David Bloom is a contributor to Deadline
Google co-founder and CEO Larry Page said it was a concern for improving the image of computer programming that led the web giant to participate in filming Fox’s The Internship, a comedy starring Vince Vaughn and Owen Wilson as unemployed salesmen who talk their way into coveted internships at the company. “I’m not sure we had a choice” about participating, Page said at Google’s I/O developer conference today. “Computer science has a marketing problem. We’re the nerdy curmudgeons. (But) the guy who plays the head of search [in the movie] is by far the coolest guy in the movie, and we’re really excited about that.” The comments came as Page talked of the need for better education and more computer programmers if the country is to remain competitive (the company also announced an initiative to make it easy for schools to buy and install educational apps on Google-powered tablets and computers). The Internship, directed by Shawn Levy, is set to debut June 7.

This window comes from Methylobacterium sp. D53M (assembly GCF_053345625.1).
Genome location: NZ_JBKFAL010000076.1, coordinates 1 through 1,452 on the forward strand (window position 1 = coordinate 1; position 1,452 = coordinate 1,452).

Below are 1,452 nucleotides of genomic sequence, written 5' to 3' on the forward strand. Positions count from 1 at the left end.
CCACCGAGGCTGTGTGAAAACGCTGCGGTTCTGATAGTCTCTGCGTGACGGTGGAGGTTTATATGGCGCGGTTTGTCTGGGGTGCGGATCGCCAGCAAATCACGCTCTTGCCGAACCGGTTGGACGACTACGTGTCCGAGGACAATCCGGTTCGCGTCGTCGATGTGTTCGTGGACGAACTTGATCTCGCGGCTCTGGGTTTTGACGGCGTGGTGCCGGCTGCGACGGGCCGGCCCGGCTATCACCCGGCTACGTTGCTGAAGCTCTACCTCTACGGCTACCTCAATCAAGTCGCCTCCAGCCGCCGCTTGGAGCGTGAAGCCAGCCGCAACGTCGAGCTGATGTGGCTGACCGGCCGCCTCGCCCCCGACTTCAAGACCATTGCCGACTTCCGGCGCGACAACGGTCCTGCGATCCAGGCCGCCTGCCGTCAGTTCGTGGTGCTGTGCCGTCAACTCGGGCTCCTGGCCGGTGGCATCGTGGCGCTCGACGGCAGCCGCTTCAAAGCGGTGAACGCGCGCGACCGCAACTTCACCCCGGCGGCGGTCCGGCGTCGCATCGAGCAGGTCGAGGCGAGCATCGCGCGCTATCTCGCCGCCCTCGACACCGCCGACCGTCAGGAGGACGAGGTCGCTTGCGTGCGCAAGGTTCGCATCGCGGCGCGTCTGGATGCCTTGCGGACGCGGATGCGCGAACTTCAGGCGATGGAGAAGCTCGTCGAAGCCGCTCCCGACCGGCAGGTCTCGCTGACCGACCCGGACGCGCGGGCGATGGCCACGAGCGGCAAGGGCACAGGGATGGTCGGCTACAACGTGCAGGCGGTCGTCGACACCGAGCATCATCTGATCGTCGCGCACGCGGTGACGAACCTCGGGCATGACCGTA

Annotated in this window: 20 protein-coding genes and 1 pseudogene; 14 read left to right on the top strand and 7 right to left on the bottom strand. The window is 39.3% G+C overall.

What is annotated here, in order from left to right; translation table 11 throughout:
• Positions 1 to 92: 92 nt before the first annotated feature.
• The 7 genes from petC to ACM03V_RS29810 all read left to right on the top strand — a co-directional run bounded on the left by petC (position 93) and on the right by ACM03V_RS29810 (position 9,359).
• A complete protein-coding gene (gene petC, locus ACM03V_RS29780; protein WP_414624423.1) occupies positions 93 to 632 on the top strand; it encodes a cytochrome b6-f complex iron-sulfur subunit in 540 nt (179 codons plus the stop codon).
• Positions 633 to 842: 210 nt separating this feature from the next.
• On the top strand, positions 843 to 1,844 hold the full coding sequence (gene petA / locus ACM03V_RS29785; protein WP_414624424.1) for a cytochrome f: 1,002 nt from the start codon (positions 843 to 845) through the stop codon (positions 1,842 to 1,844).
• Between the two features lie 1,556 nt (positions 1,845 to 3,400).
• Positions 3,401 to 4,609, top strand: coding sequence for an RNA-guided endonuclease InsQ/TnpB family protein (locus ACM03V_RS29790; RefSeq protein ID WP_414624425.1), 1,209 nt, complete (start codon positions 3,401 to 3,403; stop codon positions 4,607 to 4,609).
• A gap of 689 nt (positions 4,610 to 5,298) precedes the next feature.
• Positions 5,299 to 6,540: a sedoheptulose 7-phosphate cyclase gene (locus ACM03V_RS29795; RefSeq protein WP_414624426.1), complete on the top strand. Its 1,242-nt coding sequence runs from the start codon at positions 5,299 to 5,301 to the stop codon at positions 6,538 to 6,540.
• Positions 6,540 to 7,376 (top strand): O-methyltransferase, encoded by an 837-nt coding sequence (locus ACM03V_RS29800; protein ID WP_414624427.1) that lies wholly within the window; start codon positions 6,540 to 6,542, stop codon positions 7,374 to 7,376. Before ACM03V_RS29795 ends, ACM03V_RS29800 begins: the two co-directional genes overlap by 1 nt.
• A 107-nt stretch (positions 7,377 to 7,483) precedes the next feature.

Page, who just made public his health problems with vocal cord paralysis that leaves his voice hoarse and choked, took the stage to loud whoops from the audience of hard-core developers and engineers after three hours of presentations by more than a dozen company executives about a wide variety of new and revamped services. The most jaw-dropping tech showcased transforms the basic Google search to a voice-only experience. A person activates the search engine by saying “OK, Google” to a computer, tablet or smartphone and then asks a question. The search engine figures out what the person is asking, then responds by voice itself. The service, which launches later today, is somewhat similar to Apple’s Siri service on its iPhones, but importantly will operate on many kinds of devices including iPhones and iPads, as well as computers using the Google Chrome browser and cellphones and tablets running Google’s Android mobile operating system.
The company also said it will launch a subscription music service, Google Play Music All Access, today in the U.S. for $9.99 a month. It will provide access to millions of tracks in 22 genres in addition to the user’s own music, executives said. The service will have a 30-day free trial, and early adopters who sign on before June 30 will get it for $7.99 a month.
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